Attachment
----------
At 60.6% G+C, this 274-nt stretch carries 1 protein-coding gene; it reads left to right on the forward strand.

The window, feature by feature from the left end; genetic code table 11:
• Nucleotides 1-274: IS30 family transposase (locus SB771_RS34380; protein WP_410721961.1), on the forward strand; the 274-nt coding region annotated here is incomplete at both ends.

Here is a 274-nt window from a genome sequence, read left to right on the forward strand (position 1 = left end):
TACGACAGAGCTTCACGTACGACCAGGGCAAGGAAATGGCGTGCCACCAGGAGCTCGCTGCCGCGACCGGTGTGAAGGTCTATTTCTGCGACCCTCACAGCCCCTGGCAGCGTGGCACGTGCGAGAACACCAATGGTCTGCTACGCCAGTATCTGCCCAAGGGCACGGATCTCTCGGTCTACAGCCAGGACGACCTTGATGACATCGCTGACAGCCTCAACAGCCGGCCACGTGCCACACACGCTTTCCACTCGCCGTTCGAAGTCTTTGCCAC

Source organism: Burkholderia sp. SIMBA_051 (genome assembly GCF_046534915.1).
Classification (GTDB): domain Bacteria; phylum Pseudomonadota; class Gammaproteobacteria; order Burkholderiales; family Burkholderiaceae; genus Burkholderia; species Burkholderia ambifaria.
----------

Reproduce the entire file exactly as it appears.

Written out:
At 60.6% G+C, this 274-nt stretch carries 1 protein-coding gene; it reads left to right on the forward strand.

The window, feature by feature from the left end; genetic code table 11:
• Nucleotides 1-274: IS30 family transposase (locus SB771_RS34380; protein WP_410721961.1), on the forward strand; the 274-nt coding region annotated here is incomplete at both ends.

Here is a 274-nt window from a genome sequence, read left to right on the forward strand (position 1 = left end):
TACGACAGAGCTTCACGTACGACCAGGGCAAGGAAATGGCGTGCCACCAGGAGCTCGCTGCCGCGACCGGTGTGAAGGTCTATTTCTGCGACCCTCACAGCCCCTGGCAGCGTGGCACGTGCGAGAACACCAATGGTCTGCTACGCCAGTATCTGCCCAAGGGCACGGATCTCTCGGTCTACAGCCAGGACGACCTTGATGACATCGCTGACAGCCTCAACAGCCGGCCACGTGCCACACACGCTTTCCACTCGCCGTTCGAAGTCTTTGCCAC

Source organism: Burkholderia sp. SIMBA_051 (genome assembly GCF_046534915.1).
Classification (GTDB): domain Bacteria; phylum Pseudomonadota; class Gammaproteobacteria; order Burkholderiales; family Burkholderiaceae; genus Burkholderia; species Burkholderia ambifaria.